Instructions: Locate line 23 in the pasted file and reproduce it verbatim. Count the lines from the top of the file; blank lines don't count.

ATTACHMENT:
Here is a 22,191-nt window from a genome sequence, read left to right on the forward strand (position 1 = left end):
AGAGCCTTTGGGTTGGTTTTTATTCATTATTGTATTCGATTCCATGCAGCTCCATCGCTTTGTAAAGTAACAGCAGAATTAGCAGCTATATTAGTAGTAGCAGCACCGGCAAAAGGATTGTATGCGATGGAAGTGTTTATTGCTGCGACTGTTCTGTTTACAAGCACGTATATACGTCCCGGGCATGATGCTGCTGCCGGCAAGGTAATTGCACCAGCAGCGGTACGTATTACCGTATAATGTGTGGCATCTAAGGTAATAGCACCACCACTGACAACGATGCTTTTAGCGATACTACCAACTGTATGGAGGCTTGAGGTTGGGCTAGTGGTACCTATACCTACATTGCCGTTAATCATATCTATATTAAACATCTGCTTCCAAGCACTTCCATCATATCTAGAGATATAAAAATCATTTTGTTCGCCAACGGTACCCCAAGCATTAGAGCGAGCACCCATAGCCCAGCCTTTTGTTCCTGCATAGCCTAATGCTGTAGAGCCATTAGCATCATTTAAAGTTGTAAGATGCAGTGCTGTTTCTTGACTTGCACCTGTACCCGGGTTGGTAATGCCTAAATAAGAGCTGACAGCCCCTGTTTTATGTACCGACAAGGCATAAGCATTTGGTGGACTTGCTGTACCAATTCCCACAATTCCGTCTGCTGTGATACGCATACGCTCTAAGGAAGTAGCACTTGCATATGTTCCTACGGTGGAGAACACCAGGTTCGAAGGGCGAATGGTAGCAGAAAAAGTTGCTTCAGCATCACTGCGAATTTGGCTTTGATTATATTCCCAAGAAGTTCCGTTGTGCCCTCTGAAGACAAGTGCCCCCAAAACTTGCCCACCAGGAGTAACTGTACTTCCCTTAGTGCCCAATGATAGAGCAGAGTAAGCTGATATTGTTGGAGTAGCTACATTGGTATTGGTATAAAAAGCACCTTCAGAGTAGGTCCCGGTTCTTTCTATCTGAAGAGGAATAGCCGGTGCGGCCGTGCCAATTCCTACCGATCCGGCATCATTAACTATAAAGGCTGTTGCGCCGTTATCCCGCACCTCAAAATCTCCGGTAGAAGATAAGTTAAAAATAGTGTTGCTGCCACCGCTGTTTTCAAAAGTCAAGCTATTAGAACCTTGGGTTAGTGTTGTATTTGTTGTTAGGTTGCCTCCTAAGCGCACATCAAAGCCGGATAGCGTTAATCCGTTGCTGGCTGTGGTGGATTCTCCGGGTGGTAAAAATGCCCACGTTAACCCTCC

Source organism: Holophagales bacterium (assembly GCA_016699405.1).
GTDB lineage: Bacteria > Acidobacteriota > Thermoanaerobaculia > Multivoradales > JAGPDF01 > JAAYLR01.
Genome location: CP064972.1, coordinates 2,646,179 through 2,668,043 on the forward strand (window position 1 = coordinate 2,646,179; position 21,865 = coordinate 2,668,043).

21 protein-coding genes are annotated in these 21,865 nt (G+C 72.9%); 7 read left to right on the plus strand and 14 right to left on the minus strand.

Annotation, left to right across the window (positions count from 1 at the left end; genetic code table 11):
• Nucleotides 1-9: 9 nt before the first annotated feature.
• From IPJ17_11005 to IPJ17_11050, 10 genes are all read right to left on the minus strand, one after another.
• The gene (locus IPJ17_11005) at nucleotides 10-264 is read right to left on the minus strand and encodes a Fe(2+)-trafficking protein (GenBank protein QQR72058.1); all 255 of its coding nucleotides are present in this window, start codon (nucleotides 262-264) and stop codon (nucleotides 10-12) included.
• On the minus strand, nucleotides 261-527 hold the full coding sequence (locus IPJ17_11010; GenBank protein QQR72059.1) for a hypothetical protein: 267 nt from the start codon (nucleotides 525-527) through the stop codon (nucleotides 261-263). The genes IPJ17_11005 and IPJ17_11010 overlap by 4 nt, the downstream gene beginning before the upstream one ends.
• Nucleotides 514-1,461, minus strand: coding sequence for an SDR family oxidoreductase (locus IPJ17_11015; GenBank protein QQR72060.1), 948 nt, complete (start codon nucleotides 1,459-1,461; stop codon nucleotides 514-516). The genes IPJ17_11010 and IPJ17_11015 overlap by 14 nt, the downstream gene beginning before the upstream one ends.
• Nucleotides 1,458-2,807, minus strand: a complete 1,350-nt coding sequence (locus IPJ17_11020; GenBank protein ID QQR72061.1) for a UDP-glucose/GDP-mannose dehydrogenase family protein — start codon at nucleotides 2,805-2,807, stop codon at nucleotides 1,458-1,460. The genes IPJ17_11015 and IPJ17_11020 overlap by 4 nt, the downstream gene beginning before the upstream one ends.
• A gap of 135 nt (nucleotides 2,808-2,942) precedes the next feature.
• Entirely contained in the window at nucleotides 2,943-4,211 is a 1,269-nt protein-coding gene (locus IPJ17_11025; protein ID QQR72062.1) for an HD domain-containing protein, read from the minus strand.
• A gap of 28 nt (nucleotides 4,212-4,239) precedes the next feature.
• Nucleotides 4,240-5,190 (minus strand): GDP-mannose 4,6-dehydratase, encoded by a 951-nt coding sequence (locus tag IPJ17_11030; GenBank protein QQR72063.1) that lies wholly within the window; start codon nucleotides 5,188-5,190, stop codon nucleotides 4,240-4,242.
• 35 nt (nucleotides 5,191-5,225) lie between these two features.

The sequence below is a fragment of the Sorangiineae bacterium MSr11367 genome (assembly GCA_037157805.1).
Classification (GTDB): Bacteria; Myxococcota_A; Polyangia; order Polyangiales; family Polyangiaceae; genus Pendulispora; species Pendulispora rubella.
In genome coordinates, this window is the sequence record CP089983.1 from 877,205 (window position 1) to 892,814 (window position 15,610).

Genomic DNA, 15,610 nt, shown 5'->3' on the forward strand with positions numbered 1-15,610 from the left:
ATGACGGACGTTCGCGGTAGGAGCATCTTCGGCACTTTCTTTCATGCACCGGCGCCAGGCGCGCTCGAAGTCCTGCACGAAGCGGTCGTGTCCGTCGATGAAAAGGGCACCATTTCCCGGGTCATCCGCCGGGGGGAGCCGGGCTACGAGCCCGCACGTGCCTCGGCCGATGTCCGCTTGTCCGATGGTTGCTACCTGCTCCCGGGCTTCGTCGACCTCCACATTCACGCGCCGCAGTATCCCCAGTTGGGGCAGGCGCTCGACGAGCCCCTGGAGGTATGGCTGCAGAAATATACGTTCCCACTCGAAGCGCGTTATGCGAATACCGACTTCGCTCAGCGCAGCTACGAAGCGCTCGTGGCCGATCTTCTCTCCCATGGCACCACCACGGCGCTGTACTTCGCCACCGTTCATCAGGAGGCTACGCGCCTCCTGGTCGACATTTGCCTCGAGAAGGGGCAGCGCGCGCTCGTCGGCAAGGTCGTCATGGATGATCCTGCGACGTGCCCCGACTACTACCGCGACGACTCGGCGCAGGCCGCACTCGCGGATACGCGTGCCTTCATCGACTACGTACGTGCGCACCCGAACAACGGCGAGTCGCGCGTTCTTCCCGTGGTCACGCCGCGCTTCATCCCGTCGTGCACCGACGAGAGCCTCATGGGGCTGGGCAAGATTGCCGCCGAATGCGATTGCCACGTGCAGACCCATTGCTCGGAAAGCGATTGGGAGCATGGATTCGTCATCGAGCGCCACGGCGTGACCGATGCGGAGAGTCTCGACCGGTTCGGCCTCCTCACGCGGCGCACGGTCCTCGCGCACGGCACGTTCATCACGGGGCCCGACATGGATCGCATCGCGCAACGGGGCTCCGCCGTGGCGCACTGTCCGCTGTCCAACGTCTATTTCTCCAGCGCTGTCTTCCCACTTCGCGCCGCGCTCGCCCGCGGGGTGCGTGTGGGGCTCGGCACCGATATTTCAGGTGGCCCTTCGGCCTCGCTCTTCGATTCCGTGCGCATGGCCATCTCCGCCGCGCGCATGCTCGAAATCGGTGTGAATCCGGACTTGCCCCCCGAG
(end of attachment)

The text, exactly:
ATGACGGACGTTCGCGGTAGGAGCATCTTCGGCACTTTCTTTCATGCACCGGCGCCAGGCGCGCTCGAAGTCCTGCACGAAGCGGTCGTGTCCGTCGATGAAAAGGGCACCATTTCCCGGGTCATCCGCCGGGGGGAGCCGGGCTACGAGCCCGCACGTGCCTCGGCCGATGTCCGCTTGTCCGATGGTTGCTACCTGCTCCCGGGCTTCGTCGACCTCCACATTCACGCGCCGCAGTATCCCCAGTTGGGGCAGGCGCTCGACGAGCCCCTGGAGGTATGGCTGCAGAAATATACGTTCCCACTCGAAGCGCGTTATGCGAATACCGACTTCGCTCAGCGCAGCTACGAAGCGCTCGTGGCCGATCTTCTCTCCCATGGCACCACCACGGCGCTGTACTTCGCCACCGTTCATCAGGAGGCTACGCGCCTCCTGGTCGACATTTGCCTCGAGAAGGGGCAGCGCGCGCTCGTCGGCAAGGTCGTCATGGATGATCCTGCGACGTGCCCCGACTACTACCGCGACGACTCGGCGCAGGCCGCACTCGCGGATACGCGTGCCTTCATCGACTACGTACGTGCGCACCCGAACAACGGCGAGTCGCGCGTTCTTCCCGTGGTCACGCCGCGCTTCATCCCGTCGTGCACCGACGAGAGCCTCATGGGGCTGGGCAAGATTGCCGCCGAATGCGATTGCCACGTGCAGACCCATTGCTCGGAAAGCGATTGGGAGCATGGATTCGTCATCGAGCGCCACGGCGTGACCGATGCGGAGAGTCTCGACCGGTTCGGCCTCCTCACGCGGCGCACGGTCCTCGCGCACGGCACGTTCATCACGGGGCCCGACATGGATCGCATCGCGCAACGGGGCTCCGCCGTGGCGCACTGTCCGCTGTCCAACGTCTATTTCTCCAGCGCTGTCTTCCCACTTCGCGCCGCGCTCGCCCGCGGGGTGCGTGTGGGGCTCGGCACCGATATTTCAGGTGGCCCTTCGGCCTCGCTCTTCGATTCCGTGCGCATGGCCATCTCCGCCGCGCGCATGCTCGAAATCGGTGTGAATCCGGACTTGCCCCCCGAG